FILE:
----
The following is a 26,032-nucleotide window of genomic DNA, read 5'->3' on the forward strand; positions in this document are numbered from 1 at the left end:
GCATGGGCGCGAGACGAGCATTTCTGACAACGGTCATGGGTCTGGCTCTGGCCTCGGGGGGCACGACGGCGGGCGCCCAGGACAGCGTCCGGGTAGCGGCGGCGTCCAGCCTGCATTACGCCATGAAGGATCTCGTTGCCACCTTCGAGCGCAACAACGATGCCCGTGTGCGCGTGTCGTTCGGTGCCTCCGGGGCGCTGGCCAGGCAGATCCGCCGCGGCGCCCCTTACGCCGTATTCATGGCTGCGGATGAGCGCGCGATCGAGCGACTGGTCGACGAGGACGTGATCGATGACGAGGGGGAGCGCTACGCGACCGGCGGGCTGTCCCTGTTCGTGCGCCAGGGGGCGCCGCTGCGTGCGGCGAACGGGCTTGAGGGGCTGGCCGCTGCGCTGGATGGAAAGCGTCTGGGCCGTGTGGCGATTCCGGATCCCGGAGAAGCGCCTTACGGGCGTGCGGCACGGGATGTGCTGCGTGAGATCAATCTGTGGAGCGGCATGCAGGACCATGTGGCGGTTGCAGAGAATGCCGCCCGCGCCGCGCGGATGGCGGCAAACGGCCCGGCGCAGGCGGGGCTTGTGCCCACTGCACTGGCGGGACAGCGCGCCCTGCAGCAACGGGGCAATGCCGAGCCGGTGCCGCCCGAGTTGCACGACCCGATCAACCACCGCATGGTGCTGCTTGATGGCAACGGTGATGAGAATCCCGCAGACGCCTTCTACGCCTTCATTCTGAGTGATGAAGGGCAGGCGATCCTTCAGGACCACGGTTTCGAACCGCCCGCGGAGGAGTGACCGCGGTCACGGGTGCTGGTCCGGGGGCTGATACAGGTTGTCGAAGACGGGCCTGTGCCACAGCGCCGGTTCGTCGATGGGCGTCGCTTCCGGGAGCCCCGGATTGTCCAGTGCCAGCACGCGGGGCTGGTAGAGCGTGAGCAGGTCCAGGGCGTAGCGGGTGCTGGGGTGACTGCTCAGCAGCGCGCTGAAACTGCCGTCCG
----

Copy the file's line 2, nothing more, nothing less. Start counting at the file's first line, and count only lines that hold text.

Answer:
GCATGGGCGCGAGACGAGCATTTCTGACAACGGTCATGGGTCTGGCTCTGGCCTCGGGGGGCACGACGGCGGGCGCCCAGGACAGCGTCCGGGTAGCGGCGGCGTCCAGCCTGCATTACGCCATGAAGGATCTCGTTGCCACCTTCGAGCGCAACAACGATGCCCGTGTGCGCGTGTCGTTCGGTGCCTCCGGGGCGCTGGCCAGGCAGATCCGCCGCGGCGCCCCTTACGCCGTATTCATGGCTGCGGATGAGCGCGCGATCGAGCGACTGGTCGACGAGGACGTGATCGATGACGAGGGGGAGCGCTACGCGACCGGCGGGCTGTCCCTGTTCGTGCGCCAGGGGGCGCCGCTGCGTGCGGCGAACGGGCTTGAGGGGCTGGCCGCTGCGCTGGATGGAAAGCGTCTGGGCCGTGTGGCGATTCCGGATCCCGGAGAAGCGCCTTACGGGCGTGCGGCACGGGATGTGCTGCGTGAGATCAATCTGTGGAGCGGCATGCAGGACCATGTGGCGGTTGCAGAGAATGCCGCCCGCGCCGCGCGGATGGCGGCAAACGGCCCGGCGCAGGCGGGGCTTGTGCCCACTGCACTGGCGGGACAGCGCGCCCTGCAGCAACGGGGCAATGCCGAGCCGGTGCCGCCCGAGTTGCACGACCCGATCAACCACCGCATGGTGCTGCTTGATGGCAACGGTGATGAGAATCCCGCAGACGCCTTCTACGCCTTCATTCTGAGTGATGAAGGGCAGGCGATCCTTCAGGACCACGGTTTCGAACCGCCCGCGGAGGAGTGACCGCGGTCACGGGTGCTGGTCCGGGGGCTGATACAGGTTGTCGAAGACGGGCCTGTGCCACAGCGCCGGTTCGTCGATGGGCGTCGCTTCCGGGAGCCCCGGATTGTCCAGTGCCAGCACGCGGGGCTGGTAGAGCGTGAGCAGGTCCAGGGCGTAGCGGGTGCTGGGGTGACTGCTCAGCAGCGCGCTGAAACTGCCGTCCG